But there has been less research done on the effect these soundscapes have on employees. So a group of Cornell PhDs got together and ran an experiment to see how different music types affected the collaborative behavior of different groups of people.
They recruited 188 undergrads to take part in a "voluntary contribution mechanism" (VCM) experiment, a well-established tool that researchers use to measure and manipulate cooperative behavior among research subjects.
The students were split into anonymous groups of three and interacted with each other via computer monitors. The VCM trial ran for 20 rounds. In each round, each student was given an allotment of cash that they could either contribute to a group pool or keep for themselves. Cash given to the group pool was multiplied 1.5 times before being distributed among the individuals, creating an incentive for giving.
In other words, a student with $10 at the beginning of a round could choose to either contribute it to the group account, which would result in a return of $15 for the next round, or they could keep it for themselves, in which case they would only have $10 for the next round.
Crucially, the participants didn't know how many rounds the experiment would go on for. So when choosing whether to contribute to the pool, they had no idea whether they would ever see that money again.
Here's where things get interesting: Different types of music were randomly assigned to play for different groups of students. A third of the groups listened to a playlist of "happy" music while the experiment ran: "Yellow Submarine," "Walking on Sunshine," "Brown-Eyed Girl" and the theme from "Happy Days."
A control group listened to nothing at all.
The researchers found that through all 20 rounds of the experiment, one group of participants contributed more often.
"We found significantly and persistently higher levels of cooperative behavior by participants who were played Happy music when compared with the other two conditions," the researchers wrote.
The differences were pretty large. By the fifth round of the trial, for instance, the happy music listeners were contributing well over 60 percent of their available funds to the group. The people listening to thrash metal, on the other hand, were only contributing 40 percent to the group.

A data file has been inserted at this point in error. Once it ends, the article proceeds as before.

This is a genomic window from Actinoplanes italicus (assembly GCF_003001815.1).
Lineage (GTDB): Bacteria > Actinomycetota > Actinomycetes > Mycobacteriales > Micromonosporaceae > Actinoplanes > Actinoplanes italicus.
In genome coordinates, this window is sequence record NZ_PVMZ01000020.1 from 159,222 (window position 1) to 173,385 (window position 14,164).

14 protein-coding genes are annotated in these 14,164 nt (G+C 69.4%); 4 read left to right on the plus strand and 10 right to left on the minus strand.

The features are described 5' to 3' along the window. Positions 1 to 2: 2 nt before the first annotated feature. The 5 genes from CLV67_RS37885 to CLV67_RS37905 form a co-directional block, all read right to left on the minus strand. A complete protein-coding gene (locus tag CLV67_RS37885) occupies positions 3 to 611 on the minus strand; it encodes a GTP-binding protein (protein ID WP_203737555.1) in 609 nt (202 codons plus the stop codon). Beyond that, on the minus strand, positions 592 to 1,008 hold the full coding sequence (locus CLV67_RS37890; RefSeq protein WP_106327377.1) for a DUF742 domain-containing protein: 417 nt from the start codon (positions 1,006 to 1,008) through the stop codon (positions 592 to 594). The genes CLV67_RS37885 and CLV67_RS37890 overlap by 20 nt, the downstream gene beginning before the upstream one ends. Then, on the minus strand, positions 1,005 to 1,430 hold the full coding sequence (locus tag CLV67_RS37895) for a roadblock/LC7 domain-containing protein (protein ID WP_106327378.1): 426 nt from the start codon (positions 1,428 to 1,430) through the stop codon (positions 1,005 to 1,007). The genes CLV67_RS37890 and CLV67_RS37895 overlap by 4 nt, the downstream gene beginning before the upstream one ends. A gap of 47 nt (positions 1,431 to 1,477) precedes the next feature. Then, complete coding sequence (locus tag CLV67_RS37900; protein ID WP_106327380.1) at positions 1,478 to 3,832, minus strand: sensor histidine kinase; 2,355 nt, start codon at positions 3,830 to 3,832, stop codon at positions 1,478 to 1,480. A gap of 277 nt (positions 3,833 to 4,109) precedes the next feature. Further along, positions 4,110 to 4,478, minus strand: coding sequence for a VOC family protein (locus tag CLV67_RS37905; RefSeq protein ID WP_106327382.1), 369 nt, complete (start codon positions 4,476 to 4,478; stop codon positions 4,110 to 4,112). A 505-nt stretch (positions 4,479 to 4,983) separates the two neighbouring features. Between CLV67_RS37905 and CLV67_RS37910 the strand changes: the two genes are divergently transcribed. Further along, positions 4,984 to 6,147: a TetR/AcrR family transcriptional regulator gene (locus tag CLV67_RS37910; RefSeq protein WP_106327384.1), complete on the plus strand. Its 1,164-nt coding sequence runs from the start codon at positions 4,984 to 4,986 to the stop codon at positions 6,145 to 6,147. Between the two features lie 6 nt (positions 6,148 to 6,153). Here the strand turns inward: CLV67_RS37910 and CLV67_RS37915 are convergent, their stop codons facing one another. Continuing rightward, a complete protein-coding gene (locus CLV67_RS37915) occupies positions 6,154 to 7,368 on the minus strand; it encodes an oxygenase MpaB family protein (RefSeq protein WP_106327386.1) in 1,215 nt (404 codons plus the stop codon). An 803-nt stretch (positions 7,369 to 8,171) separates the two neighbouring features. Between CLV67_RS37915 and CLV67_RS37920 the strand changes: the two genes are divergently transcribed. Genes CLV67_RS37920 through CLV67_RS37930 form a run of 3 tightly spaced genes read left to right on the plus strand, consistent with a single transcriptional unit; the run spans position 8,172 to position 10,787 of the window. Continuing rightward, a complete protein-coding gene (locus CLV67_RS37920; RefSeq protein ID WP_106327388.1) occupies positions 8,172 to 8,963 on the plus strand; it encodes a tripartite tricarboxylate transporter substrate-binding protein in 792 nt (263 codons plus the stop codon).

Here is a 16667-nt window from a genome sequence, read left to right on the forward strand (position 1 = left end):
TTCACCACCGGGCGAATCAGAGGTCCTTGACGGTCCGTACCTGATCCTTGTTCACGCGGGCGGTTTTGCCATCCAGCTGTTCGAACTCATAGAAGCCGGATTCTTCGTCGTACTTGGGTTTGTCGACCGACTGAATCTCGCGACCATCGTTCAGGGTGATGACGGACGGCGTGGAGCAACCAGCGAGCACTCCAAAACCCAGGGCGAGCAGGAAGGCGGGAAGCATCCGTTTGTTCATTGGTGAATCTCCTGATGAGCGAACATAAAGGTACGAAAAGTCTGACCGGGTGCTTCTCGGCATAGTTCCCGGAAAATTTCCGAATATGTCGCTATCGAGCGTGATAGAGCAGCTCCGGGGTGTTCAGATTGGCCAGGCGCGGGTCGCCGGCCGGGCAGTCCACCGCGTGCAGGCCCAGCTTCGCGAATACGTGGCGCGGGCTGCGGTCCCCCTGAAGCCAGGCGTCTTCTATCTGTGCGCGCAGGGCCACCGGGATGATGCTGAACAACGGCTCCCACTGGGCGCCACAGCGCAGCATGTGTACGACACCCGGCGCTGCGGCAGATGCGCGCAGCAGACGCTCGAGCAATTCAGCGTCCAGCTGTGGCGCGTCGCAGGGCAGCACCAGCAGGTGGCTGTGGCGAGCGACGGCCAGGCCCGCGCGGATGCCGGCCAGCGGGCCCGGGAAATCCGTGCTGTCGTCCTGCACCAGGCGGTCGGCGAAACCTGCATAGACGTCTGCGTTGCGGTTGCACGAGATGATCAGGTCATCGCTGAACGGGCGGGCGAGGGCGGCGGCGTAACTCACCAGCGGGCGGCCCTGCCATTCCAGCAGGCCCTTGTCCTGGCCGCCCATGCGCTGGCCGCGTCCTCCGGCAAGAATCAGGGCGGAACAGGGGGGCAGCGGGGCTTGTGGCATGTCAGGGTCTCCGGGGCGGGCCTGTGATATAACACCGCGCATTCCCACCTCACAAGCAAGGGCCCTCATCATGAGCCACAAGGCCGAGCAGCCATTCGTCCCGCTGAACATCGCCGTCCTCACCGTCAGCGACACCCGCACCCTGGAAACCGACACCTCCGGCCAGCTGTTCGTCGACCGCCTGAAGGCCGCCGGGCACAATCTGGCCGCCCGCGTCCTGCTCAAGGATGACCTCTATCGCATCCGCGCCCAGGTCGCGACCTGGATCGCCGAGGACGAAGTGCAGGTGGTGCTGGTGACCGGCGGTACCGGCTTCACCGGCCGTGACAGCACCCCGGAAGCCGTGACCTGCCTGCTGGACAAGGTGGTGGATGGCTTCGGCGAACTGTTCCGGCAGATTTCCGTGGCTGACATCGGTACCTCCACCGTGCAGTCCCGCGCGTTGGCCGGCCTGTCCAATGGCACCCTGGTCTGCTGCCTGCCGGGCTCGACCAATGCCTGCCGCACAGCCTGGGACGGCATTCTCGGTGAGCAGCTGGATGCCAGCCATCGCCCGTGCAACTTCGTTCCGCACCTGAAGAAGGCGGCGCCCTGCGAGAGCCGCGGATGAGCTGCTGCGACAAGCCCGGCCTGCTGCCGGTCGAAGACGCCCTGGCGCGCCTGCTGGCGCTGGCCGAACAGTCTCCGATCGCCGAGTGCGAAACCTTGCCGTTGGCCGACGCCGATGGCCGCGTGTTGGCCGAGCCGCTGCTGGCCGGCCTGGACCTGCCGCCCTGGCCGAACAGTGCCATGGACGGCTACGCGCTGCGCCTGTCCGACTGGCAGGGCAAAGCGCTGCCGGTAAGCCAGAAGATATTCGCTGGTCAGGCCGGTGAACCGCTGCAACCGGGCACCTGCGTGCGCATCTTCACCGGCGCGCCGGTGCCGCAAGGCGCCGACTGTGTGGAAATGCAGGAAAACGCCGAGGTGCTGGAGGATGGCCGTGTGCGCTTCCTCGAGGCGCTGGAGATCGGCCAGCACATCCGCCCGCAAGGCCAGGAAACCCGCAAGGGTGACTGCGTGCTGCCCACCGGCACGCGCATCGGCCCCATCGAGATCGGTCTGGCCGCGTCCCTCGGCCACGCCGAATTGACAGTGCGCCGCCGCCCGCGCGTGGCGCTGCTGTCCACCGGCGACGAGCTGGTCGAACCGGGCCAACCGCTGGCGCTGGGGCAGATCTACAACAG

At the experiment's end, the happy listeners were giving 50 percent for the good of the group. The people listening to no music contributed just over 20 percent. These numbers show "happy music provokes employees to make decisions for the good of the team," according to a news release on the study.
It's worth pointing out that the task the students were performing was a fairly abstract one. Deciding whether to entrust anonymous strangers with money isn't quite the same thing as working as part of a team behind a Starbucks counter. But the benefit of this experiment is that it provides "controlled and validated measures of cooperative behavior," in the words of the researchers.
The study is just a first step in understanding how music can affect employee behavior, because it leaves a lot of unanswered questions. What happens, for instance, when music starts getting repeated over and over (as it often does in retail settings)? The first time the "Happy Days" theme comes over the speaker you may do a little dance. But by the 10th time, or even the fifth, or let's face it, the second time you hear that song, you may be ready to stab someone.
There's also the question of individual preferences in music. What happens if you've got a team of employees who are just really into shouty death metal? What happens when a manager's "Cool Fun Jams for the Work Day" mix is filled with stuff that his employees can't stand?
Still, the study is a useful reminder that workplace music can have a significant impact on employees, not just on customers. Is it better to optimize for playlists that can get customers to buy more, or that can get employees to sell better? For that, more research is needed.
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